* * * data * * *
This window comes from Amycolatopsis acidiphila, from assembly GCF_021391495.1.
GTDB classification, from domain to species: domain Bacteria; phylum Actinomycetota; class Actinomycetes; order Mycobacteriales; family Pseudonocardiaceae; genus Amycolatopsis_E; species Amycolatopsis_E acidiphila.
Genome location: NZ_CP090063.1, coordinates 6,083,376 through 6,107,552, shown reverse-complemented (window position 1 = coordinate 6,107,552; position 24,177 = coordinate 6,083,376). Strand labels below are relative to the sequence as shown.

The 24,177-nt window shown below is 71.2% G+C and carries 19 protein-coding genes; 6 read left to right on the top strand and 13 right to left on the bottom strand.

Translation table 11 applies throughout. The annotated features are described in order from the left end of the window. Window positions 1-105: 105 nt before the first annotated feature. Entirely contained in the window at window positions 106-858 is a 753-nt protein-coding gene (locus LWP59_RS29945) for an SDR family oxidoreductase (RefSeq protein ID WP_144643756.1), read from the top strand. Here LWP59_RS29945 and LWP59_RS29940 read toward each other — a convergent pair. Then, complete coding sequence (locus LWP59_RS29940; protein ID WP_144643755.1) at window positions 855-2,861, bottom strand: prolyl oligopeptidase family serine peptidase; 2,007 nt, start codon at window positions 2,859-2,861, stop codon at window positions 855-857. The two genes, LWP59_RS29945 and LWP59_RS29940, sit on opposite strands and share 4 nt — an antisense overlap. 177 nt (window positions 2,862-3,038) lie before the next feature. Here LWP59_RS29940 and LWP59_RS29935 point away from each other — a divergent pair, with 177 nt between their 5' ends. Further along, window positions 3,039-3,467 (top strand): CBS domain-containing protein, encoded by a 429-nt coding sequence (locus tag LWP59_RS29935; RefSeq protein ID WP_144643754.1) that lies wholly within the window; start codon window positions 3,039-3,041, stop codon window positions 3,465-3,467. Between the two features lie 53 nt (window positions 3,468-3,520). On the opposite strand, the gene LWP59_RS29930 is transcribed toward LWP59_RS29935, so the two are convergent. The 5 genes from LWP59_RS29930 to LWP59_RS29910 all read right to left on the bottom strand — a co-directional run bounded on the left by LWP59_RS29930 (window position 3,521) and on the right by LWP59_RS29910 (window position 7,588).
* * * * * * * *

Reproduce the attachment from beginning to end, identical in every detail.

This window comes from Amycolatopsis acidiphila, from assembly GCF_021391495.1.
GTDB classification, from domain to species: domain Bacteria; phylum Actinomycetota; class Actinomycetes; order Mycobacteriales; family Pseudonocardiaceae; genus Amycolatopsis_E; species Amycolatopsis_E acidiphila.
Genome location: NZ_CP090063.1, coordinates 6,083,376 through 6,107,552, shown reverse-complemented (window position 1 = coordinate 6,107,552; position 24,177 = coordinate 6,083,376). Strand labels below are relative to the sequence as shown.

The 24,177-nt window shown below is 71.2% G+C and carries 19 protein-coding genes; 6 read left to right on the top strand and 13 right to left on the bottom strand.

Translation table 11 applies throughout. The annotated features are described in order from the left end of the window. Window positions 1-105: 105 nt before the first annotated feature. Entirely contained in the window at window positions 106-858 is a 753-nt protein-coding gene (locus LWP59_RS29945) for an SDR family oxidoreductase (RefSeq protein ID WP_144643756.1), read from the top strand. Here LWP59_RS29945 and LWP59_RS29940 read toward each other — a convergent pair. Then, complete coding sequence (locus LWP59_RS29940; protein ID WP_144643755.1) at window positions 855-2,861, bottom strand: prolyl oligopeptidase family serine peptidase; 2,007 nt, start codon at window positions 2,859-2,861, stop codon at window positions 855-857. The two genes, LWP59_RS29945 and LWP59_RS29940, sit on opposite strands and share 4 nt — an antisense overlap. 177 nt (window positions 2,862-3,038) lie before the next feature. Here LWP59_RS29940 and LWP59_RS29935 point away from each other — a divergent pair, with 177 nt between their 5' ends. Further along, window positions 3,039-3,467 (top strand): CBS domain-containing protein, encoded by a 429-nt coding sequence (locus tag LWP59_RS29935; RefSeq protein ID WP_144643754.1) that lies wholly within the window; start codon window positions 3,039-3,041, stop codon window positions 3,465-3,467. Between the two features lie 53 nt (window positions 3,468-3,520). On the opposite strand, the gene LWP59_RS29930 is transcribed toward LWP59_RS29935, so the two are convergent. The 5 genes from LWP59_RS29930 to LWP59_RS29910 all read right to left on the bottom strand — a co-directional run bounded on the left by LWP59_RS29930 (window position 3,521) and on the right by LWP59_RS29910 (window position 7,588).